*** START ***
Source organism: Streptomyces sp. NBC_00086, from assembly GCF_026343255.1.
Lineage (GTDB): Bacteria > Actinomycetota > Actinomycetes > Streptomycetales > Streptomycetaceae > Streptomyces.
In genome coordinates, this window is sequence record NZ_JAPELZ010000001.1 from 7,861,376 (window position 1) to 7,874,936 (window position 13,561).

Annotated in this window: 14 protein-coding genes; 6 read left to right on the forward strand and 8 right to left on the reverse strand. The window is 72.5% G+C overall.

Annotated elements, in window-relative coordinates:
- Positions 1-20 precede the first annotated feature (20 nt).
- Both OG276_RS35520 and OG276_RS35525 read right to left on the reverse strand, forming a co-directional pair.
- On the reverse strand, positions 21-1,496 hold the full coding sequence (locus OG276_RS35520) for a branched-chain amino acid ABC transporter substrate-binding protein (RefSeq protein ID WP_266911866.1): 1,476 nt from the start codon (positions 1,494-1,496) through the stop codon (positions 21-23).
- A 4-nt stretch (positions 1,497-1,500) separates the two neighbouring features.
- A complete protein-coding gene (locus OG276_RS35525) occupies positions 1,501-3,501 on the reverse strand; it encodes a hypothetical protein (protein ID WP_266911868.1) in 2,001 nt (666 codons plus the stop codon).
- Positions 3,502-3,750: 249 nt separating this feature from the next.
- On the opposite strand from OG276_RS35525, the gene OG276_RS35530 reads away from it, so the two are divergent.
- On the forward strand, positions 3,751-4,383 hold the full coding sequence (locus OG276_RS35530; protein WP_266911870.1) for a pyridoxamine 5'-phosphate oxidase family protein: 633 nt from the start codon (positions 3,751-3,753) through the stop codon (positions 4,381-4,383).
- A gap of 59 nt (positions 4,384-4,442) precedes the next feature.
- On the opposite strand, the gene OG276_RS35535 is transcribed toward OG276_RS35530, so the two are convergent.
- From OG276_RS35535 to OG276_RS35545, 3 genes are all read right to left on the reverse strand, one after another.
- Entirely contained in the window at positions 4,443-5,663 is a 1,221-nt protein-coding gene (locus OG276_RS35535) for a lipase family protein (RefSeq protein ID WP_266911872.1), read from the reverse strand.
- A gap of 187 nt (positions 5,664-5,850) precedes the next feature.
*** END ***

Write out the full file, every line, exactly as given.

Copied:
Source organism: Streptomyces sp. NBC_00086, from assembly GCF_026343255.1.
Lineage (GTDB): Bacteria > Actinomycetota > Actinomycetes > Streptomycetales > Streptomycetaceae > Streptomyces.
In genome coordinates, this window is sequence record NZ_JAPELZ010000001.1 from 7,861,376 (window position 1) to 7,874,936 (window position 13,561).

Annotated in this window: 14 protein-coding genes; 6 read left to right on the forward strand and 8 right to left on the reverse strand. The window is 72.5% G+C overall.

Annotated elements, in window-relative coordinates:
- Positions 1-20 precede the first annotated feature (20 nt).
- Both OG276_RS35520 and OG276_RS35525 read right to left on the reverse strand, forming a co-directional pair.
- On the reverse strand, positions 21-1,496 hold the full coding sequence (locus OG276_RS35520) for a branched-chain amino acid ABC transporter substrate-binding protein (RefSeq protein ID WP_266911866.1): 1,476 nt from the start codon (positions 1,494-1,496) through the stop codon (positions 21-23).
- A 4-nt stretch (positions 1,497-1,500) separates the two neighbouring features.
- A complete protein-coding gene (locus OG276_RS35525) occupies positions 1,501-3,501 on the reverse strand; it encodes a hypothetical protein (protein ID WP_266911868.1) in 2,001 nt (666 codons plus the stop codon).
- Positions 3,502-3,750: 249 nt separating this feature from the next.
- On the opposite strand from OG276_RS35525, the gene OG276_RS35530 reads away from it, so the two are divergent.
- On the forward strand, positions 3,751-4,383 hold the full coding sequence (locus OG276_RS35530; protein WP_266911870.1) for a pyridoxamine 5'-phosphate oxidase family protein: 633 nt from the start codon (positions 3,751-3,753) through the stop codon (positions 4,381-4,383).
- A gap of 59 nt (positions 4,384-4,442) precedes the next feature.
- On the opposite strand, the gene OG276_RS35535 is transcribed toward OG276_RS35530, so the two are convergent.
- From OG276_RS35535 to OG276_RS35545, 3 genes are all read right to left on the reverse strand, one after another.
- Entirely contained in the window at positions 4,443-5,663 is a 1,221-nt protein-coding gene (locus OG276_RS35535) for a lipase family protein (RefSeq protein ID WP_266911872.1), read from the reverse strand.
- A gap of 187 nt (positions 5,664-5,850) precedes the next feature.